The Social Side of Pregnancy

From the WebMD Archives

If you’ve spent time online lately, you’ve probably come across plenty of pregnancy-related pictures and updates. Most expectant moms turn to the Internet for information and advice and to share what they’re going through. But how much should you reveal on social media -- and at what point in your pregnancy?

“There’s no set answer,” says Siobhan Dolan, MD, a New York-based OB/GYN and medical advisor to the March of Dimes. Even so, there are several things to ask yourself before you click “post” on your computer or smartphone. These four questions can help you feel good about the social media decisions you make while you’re pregnant.

“How Will I Feel If Something Goes Wrong?”

Experts often say to wait until after your first trimester to inform friends and family -- either in person or online -- that you’re having a baby. The reason? During the first 3 months, more than 20% of pregnancies end in miscarriage. But the odds drop to less than 5% after the first trimester. That makes it a “safer” time to share.

“Miscarriage is almost always a very sad and emotionally difficult event,” says David Adamson, MD, a reproductive endocrinologist and a founder of ARC Fertility in San Jose, CA. Before you post about a new pregnancy, Adamson recommends asking yourself, “Can I tell this group of people bad news, too, if I have to?”

“How Do I Feel About This Pregnancy?”

Rosie Pope took social media on a case-by-case basis when she was pregnant with each of her four children. During the second pregnancy, she posted almost nothing about the experience.

“I had a difficult time conceiving between my first and second kids. That made me wary of sharing,” says the 36-year-old.

But when she was expecting her third child, “I flipped in the other direction. I talked about my pregnancy a lot on Facebook and Twitter, and even live-tweeted my birth,” says Pope, who’s the founder of MomPrep, which offers prenatal and postnatal classes and training. “I was more comfortable that time around and thought it could help other expecting women learn about the birthing experience.”

Continued

“Am I Ready to Deal With Questions or Upsetting Comments?”

Social media is, well, social. While you may get lots of support within your network, some responses to your posts or pictures will be less than helpful.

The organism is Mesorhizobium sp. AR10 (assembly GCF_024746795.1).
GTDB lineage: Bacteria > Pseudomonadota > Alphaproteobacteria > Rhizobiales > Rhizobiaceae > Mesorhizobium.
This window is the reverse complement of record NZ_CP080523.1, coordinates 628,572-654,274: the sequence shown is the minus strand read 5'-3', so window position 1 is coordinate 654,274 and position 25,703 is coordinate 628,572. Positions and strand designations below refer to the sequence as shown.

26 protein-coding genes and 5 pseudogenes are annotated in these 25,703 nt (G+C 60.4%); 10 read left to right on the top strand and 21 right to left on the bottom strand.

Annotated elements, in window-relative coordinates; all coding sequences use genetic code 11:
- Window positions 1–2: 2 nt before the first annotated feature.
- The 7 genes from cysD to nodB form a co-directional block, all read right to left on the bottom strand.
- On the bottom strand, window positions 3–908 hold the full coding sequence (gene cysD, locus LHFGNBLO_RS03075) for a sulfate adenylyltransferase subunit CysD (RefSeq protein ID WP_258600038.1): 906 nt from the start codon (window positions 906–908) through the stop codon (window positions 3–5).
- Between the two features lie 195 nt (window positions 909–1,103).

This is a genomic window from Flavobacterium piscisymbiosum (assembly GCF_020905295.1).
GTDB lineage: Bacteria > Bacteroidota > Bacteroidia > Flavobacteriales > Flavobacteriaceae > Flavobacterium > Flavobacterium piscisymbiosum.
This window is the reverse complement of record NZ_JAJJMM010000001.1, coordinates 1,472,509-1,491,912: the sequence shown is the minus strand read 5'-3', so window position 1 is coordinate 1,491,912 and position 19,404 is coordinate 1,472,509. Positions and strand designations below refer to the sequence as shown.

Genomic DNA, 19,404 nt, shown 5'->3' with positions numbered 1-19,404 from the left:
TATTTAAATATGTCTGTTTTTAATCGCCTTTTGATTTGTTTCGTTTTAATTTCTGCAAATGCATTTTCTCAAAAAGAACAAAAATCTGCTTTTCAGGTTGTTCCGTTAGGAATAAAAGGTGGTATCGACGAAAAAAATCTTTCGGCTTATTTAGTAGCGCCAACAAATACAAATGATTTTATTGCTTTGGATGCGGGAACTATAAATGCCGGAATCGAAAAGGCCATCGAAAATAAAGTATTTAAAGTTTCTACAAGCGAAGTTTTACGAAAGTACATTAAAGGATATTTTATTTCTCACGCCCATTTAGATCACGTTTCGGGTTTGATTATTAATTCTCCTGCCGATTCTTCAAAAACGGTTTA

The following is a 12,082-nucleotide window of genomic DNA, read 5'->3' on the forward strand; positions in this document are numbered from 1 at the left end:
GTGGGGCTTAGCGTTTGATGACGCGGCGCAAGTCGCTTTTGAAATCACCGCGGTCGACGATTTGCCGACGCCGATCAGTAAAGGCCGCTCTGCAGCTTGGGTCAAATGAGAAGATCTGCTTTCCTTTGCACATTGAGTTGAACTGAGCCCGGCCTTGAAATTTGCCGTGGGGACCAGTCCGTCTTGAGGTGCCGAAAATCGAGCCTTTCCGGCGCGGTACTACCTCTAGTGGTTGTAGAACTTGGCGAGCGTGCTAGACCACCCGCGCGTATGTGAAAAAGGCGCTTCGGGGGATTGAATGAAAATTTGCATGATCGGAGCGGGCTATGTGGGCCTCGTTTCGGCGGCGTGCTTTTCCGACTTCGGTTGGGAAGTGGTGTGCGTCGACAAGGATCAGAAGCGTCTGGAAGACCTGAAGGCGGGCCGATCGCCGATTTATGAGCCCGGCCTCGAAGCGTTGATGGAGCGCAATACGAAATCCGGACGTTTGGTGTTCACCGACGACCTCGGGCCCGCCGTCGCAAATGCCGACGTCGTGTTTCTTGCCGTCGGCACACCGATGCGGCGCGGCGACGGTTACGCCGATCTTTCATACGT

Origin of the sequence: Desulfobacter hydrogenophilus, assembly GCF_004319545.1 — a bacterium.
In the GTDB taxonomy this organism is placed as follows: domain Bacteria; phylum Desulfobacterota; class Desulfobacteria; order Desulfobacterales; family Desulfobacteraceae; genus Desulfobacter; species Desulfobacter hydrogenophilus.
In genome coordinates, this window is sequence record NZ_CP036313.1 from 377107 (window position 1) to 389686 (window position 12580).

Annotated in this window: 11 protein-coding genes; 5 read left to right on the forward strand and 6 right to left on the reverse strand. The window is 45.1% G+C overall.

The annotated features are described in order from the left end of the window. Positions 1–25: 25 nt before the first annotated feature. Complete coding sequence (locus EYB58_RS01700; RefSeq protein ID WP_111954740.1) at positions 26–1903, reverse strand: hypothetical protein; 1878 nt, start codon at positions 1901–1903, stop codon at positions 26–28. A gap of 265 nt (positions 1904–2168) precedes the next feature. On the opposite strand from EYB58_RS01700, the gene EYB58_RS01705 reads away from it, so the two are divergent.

“Pregnancy deals with medical things that many people find difficult to discuss,” Adamson says. It can bring up tricky social and religious issues, too. 

Trouble is, hormones and life changes mean pregnancy is already a time of high emotions. And it’s important for your own health, your baby’s, to reduce stress. “People can be unkind, often even unintentionally. And that can be really upsetting,” Pope says.                 

To minimize conflict, “Don’t put up information that might encourage others to ask questions you don’t want to answer,” Adamson says. You may want to also steer clear of in-depth medical issues, family topics, and information that could affect your work or career.

If people do make stinging remarks, “Know that what others say is more about them than you,” Pope says.

“How Does My Partner Feel About This?”

If you’re in a committed relationship with the other parent of your child, ask what they’re comfortable with before you share. You don’t want to put anything online that might be upsetting or embarrassing,” Adamson says.

Even a quick, “So what do you think?” conversation can help you avoid relationship rifts and get on the same page. You might learn, for example, that your partner doesn’t mind if you discuss your birth choices but would rather you didn’t mention the name you two have chosen for your baby.

And Remember …

Social media only tells one side of the story. And that side is usually pretty polished. “If others are making everything seem perfect, you might feel pressure to make your pregnancy look ideal, too,” Dolan says. “In truth, what’s most important is that you, and your baby, are healthy.”

Keeping that in mind can go a long way toward keeping social media stress-free and enjoyable while you wait for your baby to arrive. 

WebMD Feature Reviewed by Traci C. Johnson, MD on February 23, 2016

Sources

SOURCES:

Rosie Pope.

David Adamson, MD, reproductive endocrinologist; founder, ARC Fertility, San Jose, CA.

Siobhan Dolan, MD, MPH, professor, clinical obstetrics and gynecology and women's health, Albert Einstein College of Medicine & Montefiore Medical Center, Bronx, NY; medical advisor, March of Dimes.

March of Dimes: “Miscarriage.”

O’Higgins, A. “A Survey of the Use of Social Media By Women For Pregnancy.”

© 2016 WebMD, LLC. All rights reserved.

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